Below are some common terms you may come across when dealing with a criminal matter. Remember, these terms may have a very specific meaning in the context of your situation, so you should always consult with an attorney when deciding upon the proper legal course of action.
Abduction -To take someone away from a place without that person's consent, or by fraud.
Abet - Encouraging or inciting another to do a certain thing, such as a crime.
Absolute Discharge - A sentence of a person guilty of a crime in which the accused is deemed to have not been convicted.
Accessory- Persons who aid or abet the principal offender in the commission of the offence, before or after.
Accomplice - Person(s) that aids, abets, advises, or encourages the commission of the crime.
Accusation - The formal criminal charge against a person which specifies the essential ingredients in regards to the alleged offence such as time and place and the relevant reference to the criminal law allegedly breached.
Accused - A person to whom a formal information containing an allegation of a criminal offence has been delivered, or a person arrested for a criminal offence.
Acquittal - A decision by a judge or jury that a person accused of a crime is not guilty.
Affray - A fight between two or more persons in a public place so as to cause terror to the public.
Alibi - A defence to a criminal charge to the effect that the accused was elsewhere than at the scene of the alleged crime.
Armed Robbery - Robbery committed while the person accused is armed with a dangerous weapon.
Arraignment - The formal appearance of an accused person to hear, and to receive a copy of, the charge against him or her, in the presence of a judge, and to then enter a plea of guilty or not guilty.
Arrest - The detainment or restraint of a person or thing for the purposes of determining legal rights as regards a thing, or suspicion of criminal activity as regards a person.
Arson - The intentional setting of a fire to a building.
Assault - The touching of another person with an intent to harm, without that person's consent.
Bail - The pledge of cash or property to secure the release of a thing or person which would otherwise be held in custody.
Battered Woman Syndrome - A species of self-defence to manslaughter or murder in which expert evidence is led to demonstrate that a female defendant in an abusive relationship comes to believe that to save herself she must kill her husband first.
Battery - Offensive and intentional contact, direct or indirect, which causes injury.
Bench - A judge in court session.
Bigamy - Being married to more than one person at the same time; a criminal offence in most jurisdictions.
Blackmail - The obtaining or attempting to obtain something by the use of threats.
Brady Rule -The suppression by the prosecution of evidence favorable to an accused upon request violates due process where the evidence is material either to guilt or punishment.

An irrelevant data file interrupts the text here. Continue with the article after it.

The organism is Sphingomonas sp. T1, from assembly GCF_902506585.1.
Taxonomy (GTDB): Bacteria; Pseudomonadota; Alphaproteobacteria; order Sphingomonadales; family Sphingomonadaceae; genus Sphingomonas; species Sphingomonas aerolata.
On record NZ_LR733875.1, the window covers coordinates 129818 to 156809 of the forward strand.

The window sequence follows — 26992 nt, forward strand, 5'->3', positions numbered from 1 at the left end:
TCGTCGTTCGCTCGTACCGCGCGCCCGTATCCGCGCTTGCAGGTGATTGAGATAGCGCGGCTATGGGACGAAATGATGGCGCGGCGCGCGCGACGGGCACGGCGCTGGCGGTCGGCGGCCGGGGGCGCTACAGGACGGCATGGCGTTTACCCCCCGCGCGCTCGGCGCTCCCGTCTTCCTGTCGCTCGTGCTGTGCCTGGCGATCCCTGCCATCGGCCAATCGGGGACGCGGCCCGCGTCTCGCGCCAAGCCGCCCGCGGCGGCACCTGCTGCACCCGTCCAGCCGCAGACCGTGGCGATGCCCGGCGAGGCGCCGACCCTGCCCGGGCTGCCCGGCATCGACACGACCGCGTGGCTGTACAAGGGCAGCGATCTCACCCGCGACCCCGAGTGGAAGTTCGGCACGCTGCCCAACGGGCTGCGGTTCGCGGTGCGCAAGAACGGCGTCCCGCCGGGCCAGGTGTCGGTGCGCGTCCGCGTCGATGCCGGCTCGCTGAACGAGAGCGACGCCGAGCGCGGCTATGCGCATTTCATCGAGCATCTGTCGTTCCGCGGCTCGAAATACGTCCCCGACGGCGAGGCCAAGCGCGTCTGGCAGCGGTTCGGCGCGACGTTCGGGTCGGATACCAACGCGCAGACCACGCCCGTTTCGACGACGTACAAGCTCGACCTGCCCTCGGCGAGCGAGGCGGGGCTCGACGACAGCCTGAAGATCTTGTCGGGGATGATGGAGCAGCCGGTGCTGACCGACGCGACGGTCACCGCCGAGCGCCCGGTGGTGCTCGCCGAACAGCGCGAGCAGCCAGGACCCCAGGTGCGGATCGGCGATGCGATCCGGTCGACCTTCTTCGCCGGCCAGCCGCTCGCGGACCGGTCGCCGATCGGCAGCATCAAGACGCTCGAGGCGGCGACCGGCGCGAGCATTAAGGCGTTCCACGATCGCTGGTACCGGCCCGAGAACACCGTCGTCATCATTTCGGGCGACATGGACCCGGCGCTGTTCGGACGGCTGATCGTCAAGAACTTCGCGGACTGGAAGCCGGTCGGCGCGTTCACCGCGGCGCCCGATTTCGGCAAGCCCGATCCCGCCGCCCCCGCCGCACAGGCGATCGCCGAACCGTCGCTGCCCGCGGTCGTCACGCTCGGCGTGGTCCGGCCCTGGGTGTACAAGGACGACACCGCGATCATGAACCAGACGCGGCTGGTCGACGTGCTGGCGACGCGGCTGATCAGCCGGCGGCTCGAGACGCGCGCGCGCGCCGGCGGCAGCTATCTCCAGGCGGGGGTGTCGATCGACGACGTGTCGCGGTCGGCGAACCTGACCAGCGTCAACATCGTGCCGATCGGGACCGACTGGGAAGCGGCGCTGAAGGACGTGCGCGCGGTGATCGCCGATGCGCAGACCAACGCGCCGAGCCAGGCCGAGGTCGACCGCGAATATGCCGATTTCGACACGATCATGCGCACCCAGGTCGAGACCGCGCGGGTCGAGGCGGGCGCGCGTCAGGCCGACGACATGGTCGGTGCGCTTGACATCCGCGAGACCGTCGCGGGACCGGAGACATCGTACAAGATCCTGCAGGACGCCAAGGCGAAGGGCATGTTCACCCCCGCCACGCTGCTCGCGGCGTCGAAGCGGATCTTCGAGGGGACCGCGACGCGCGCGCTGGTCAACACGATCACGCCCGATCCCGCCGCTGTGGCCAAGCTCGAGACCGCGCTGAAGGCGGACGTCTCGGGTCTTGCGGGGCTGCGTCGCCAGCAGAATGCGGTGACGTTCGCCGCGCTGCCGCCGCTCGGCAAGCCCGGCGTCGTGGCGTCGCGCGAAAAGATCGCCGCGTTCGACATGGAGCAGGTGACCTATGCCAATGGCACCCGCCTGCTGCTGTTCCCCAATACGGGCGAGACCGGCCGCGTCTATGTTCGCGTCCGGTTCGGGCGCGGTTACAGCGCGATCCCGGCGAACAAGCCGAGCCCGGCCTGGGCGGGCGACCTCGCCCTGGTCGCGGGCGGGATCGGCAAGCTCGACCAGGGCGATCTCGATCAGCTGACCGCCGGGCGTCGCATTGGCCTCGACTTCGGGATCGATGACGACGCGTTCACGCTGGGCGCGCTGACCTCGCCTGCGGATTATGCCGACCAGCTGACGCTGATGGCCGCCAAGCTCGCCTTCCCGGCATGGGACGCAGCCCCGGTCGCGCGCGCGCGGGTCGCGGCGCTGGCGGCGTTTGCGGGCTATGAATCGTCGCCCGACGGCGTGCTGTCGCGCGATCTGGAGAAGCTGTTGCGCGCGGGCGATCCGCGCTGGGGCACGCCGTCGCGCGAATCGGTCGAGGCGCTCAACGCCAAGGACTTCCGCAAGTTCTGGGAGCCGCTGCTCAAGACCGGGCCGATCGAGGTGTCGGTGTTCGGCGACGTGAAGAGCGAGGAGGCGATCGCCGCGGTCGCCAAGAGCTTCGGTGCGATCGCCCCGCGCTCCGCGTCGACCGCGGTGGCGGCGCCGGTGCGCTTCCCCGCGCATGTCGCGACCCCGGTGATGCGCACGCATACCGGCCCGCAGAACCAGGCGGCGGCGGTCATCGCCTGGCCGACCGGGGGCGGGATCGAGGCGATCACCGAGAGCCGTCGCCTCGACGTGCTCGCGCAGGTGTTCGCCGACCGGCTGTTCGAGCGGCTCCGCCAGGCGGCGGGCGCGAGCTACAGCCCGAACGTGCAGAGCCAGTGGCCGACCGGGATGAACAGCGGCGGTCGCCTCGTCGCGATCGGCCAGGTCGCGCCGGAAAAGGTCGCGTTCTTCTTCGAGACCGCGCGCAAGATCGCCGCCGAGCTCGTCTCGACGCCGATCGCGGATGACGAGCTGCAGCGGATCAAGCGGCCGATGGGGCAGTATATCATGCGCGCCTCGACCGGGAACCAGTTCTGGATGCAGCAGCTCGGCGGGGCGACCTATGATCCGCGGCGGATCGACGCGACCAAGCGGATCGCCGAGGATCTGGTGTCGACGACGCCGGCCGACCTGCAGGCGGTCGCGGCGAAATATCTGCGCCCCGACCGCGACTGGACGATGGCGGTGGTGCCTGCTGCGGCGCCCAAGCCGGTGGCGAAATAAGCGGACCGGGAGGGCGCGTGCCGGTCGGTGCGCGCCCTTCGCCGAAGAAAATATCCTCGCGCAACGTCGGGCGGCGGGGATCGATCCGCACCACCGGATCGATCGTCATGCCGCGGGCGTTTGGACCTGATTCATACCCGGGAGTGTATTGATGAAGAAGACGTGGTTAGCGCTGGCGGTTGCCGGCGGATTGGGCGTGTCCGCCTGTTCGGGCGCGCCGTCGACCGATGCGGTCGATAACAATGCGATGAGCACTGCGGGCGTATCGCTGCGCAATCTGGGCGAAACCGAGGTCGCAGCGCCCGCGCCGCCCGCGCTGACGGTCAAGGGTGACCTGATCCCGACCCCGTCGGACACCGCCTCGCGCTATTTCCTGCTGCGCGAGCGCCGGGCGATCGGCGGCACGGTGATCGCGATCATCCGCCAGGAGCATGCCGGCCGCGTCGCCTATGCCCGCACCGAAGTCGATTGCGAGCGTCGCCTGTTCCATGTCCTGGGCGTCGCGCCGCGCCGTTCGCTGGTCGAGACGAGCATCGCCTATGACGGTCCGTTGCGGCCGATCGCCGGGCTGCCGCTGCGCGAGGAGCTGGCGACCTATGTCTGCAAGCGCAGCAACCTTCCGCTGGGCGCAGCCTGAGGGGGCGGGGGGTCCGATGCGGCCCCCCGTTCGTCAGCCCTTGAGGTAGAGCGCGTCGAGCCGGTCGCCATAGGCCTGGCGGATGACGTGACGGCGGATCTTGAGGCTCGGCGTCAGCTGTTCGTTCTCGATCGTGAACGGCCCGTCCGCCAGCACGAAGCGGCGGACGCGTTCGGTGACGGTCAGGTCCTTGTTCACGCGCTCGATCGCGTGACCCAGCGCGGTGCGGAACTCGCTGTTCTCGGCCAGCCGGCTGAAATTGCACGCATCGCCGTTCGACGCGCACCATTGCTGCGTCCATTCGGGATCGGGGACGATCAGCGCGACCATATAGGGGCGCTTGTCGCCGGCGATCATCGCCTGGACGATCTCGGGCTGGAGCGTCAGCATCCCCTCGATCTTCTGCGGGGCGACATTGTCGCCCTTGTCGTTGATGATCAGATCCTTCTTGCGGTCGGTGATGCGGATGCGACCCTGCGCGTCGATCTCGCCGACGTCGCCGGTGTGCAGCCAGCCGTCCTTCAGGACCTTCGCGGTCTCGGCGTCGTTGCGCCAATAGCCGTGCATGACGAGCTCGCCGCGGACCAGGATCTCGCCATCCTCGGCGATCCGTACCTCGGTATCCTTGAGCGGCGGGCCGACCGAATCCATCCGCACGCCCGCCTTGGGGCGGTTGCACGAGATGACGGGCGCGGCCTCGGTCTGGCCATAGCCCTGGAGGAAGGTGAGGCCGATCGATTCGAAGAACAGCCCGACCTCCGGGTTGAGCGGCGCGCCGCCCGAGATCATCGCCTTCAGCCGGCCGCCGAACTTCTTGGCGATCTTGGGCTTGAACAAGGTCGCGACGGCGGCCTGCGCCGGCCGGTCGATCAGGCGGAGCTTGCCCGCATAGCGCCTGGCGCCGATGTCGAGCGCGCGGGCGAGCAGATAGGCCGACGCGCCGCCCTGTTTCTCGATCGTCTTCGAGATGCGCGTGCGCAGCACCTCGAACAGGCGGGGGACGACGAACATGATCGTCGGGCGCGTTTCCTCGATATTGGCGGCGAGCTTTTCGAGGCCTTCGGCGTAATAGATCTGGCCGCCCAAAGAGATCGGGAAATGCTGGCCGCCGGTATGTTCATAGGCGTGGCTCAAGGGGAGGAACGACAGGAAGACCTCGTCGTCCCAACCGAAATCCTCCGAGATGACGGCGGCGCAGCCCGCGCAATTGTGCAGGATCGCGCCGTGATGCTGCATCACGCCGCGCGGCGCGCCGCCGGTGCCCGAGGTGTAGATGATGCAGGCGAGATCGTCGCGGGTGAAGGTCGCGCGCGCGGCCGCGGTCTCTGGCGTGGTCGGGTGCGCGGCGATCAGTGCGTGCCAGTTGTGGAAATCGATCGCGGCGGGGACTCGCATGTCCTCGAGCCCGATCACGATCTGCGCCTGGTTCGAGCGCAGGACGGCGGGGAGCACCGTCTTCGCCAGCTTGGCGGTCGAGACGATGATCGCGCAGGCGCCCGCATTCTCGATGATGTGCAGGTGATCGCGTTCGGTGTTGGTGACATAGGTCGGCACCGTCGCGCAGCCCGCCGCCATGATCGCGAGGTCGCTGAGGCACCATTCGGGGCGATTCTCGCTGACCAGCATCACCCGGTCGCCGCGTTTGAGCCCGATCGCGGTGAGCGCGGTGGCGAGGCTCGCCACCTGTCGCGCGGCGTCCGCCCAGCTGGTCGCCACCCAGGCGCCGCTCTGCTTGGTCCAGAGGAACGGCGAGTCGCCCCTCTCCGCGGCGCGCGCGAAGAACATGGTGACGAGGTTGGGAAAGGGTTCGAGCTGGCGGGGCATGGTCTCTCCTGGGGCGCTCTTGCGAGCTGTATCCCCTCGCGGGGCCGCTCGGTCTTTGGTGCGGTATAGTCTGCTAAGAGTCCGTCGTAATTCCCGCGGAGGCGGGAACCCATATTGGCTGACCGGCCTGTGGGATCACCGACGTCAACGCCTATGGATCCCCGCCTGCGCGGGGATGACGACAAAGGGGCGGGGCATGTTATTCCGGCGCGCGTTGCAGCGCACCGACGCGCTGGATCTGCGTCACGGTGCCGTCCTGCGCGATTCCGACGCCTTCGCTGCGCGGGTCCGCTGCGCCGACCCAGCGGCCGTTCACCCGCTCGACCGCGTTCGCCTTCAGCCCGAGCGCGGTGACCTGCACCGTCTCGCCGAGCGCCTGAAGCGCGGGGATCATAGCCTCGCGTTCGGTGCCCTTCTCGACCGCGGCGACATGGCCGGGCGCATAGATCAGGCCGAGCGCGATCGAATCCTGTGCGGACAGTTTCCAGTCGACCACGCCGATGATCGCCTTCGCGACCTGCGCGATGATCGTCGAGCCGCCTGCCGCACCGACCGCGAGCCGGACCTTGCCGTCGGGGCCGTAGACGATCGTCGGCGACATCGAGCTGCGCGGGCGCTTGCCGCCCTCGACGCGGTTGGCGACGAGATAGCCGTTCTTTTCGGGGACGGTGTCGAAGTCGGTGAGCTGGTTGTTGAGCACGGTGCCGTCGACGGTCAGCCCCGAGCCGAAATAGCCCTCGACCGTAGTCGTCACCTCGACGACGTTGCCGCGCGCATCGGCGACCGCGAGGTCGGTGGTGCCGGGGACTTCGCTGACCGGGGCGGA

Breathalyzer - A device which records alcohol impairment.
Bribery - A secret payment to a public officer in exchange for preferential treatment.
Burden of Proof - A rule of evidence that makes a person prove a certain thing or the contrary will be assumed by the court.
Burglary - Breaking and entering a residence for the intention of committing a crime or while lawfully within, commit a crime and to thereafter break out.
Challengefor Cause - A challenge of a prospective juror for which the cause is disclosed by the challenging party (or their lawyer), and submitted to the Court for decision.
Circumstantial Evidence -Evidence which may allow a judge or jury to deduce a certain fact from other facts which have been proven.
Common Law - Judge-declared law. Law which exists and applies to a group on the basis of customs and legal precedents developed over hundreds of years.
Concurrent Sentence - A sentence which runs with another.
Conditional Discharge - A sentence of a person found guilty of a crime in which upon completion of specified actions by the accused, no criminal record issues as regards the offense for which a conditional discharge was granted.
Confession - A statement made by a person suspected or charged with a crime, that he (or she) did, in fact, commit that crime.
Confrontation Clause - The constitutional guarantee in the Sixth Amendment to the United States Constitution which requires that an accused person have the right to be confronted with the witnesses against him.
Consecutive Sentences - Sentences which run one after the other.
Conspiracy - An agreement between two or more persons to commit a criminal act.
Contempt of Court - Conduct that is disobedient, obstructive or contemptuous to the Court.
Contraband - An item the possession or production of which in itself is a crime.
Conviction - The formal decision of a criminal trial which finds the accused guilty.
Crime - An act or omission which is prohibited by criminal law and punished, usually by fine or imprisonment.
Criminal Negligence - Reckless disregard for the lives or safety of other persons.
Deadly Force -Force which creates a substantial risk of causing death or serious bodily injury.
Defendant - The individual, company or organization who defends a legal action taken by a plaintiff and against whom the court has been asked to order damages or specific corrective action redress some type of unlawful or improper action alleged by the plaintiff.
Defense Attorney - Lawyers who represent persons facing criminal charges.